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Port of Excelsior
Franzia White Zinfandel - $17.49
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A refreshing crisp blush wine with delicate strawberry aromas. A very fresh, drinkable wine with a pleasing, non-bitter finish. Serve chilled. Compliments cheeses, salads and simple pastas.
Teresa Franzia, my grandmother, planted her first vineyard along the road to Yosemite in 1906. Her family survived Prohibition by selling those grapes to home winemakers back East. When Prohibition ended, my father and his six brothers and sisters rebuilt the winery brick by brick, barrel by barrel...everyone pitched in. After World War II, my uncle's new advertising slogan, 'Make friends with Franzia,' introduced a new generation to wine. Our revolutionary 'fresh to the last glass' WineTap® made its debut in the late '70s. Because it was more convenient and offered better value than bottles, Franzia was on its way to becoming the world's most popular wine and the first WineTap® to freshness date every package. As we enter our second century of winemaking, we strive to uphold Teresa's legacy of quality, freshness and value. Not just by winning competitions around the world, but more importantly, by helping to bring the enjoyment of good wine to your home each night. Salute!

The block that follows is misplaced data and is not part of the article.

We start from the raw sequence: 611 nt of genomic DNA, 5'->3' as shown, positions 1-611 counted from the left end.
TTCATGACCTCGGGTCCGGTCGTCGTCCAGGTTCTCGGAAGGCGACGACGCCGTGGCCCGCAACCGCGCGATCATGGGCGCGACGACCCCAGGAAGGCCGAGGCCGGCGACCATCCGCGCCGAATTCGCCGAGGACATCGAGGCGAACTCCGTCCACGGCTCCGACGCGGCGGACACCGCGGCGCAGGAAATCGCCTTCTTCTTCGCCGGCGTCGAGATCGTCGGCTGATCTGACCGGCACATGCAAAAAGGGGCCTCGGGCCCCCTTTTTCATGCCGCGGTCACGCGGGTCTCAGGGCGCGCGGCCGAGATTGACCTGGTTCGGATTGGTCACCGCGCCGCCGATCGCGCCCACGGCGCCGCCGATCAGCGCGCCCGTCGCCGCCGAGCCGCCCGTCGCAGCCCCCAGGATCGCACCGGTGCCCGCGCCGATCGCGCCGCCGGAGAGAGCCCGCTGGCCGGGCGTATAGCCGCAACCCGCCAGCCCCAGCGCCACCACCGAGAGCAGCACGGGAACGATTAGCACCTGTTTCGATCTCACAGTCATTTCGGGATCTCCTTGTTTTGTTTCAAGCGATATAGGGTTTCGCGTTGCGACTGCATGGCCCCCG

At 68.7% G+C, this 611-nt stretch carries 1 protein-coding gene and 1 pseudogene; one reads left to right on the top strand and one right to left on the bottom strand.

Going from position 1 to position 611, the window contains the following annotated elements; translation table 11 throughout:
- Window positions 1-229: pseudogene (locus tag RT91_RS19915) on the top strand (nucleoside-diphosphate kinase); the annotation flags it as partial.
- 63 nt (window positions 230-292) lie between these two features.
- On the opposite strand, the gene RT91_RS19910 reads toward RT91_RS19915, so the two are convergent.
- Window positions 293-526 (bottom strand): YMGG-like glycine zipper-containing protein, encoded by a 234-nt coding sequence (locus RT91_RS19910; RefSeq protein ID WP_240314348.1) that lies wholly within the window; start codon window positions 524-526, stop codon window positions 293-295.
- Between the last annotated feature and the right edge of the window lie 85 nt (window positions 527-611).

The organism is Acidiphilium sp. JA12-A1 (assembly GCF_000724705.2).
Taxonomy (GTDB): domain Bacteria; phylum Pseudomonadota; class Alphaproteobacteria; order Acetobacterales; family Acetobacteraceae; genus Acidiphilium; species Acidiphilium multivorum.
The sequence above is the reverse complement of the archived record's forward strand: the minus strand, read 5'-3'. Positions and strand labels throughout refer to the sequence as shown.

Fish or Shellfish
Pink wine made from red grapes. The juice stays in contact with the red skins for a very short time (a few hours as compared to days or weeks). These wines have very little tannin. Some rosé wines are also called blush; these wines tend to be fairly sweet. Great rose can be found in the Southern Rhone Valley, where it is made from the Grenache and Cinsault grapes.
Wineries exist in all fifty states, but the most predominant (and best) wine comes from Northern California, Oregon, and Washington State, with New York gaining a foothold in the industry. American wines make up about 75% of all wine sales in the US. The appellation system uses the term AVA (American Viticultural Area) to determine where wines were produced, but grape varieties can be planted anywhere in the country. American wineries generally use varietal labeling, and government regulations require that the variety on the label must make up at least 75% of the blend (in Oregon it’s 90%). The words reserve, special selection, private reserve, classic, and so on have no legal definition in the US. Some wineries use these terms to indicate their better wines; others use the words as a marketing tool to move lower quality wines off the shelf.
California produces the majority of wine made in the United States. Chardonnay, Cabernet Sauvignon, Merlot, Sauvignon Blanc, Zinfandel and Pinot Noir dominate the wine production in California, but many other varietials thrive in the California climate. Many fine wines are produced in California using Mediterranean grapes.
This has been called an “American Wine” because it came from and is only produced in California. A version of Zinfandel, the skin is removed to create a soft pink rose that is sweet and not for aging.
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Franzia White Zinfandel
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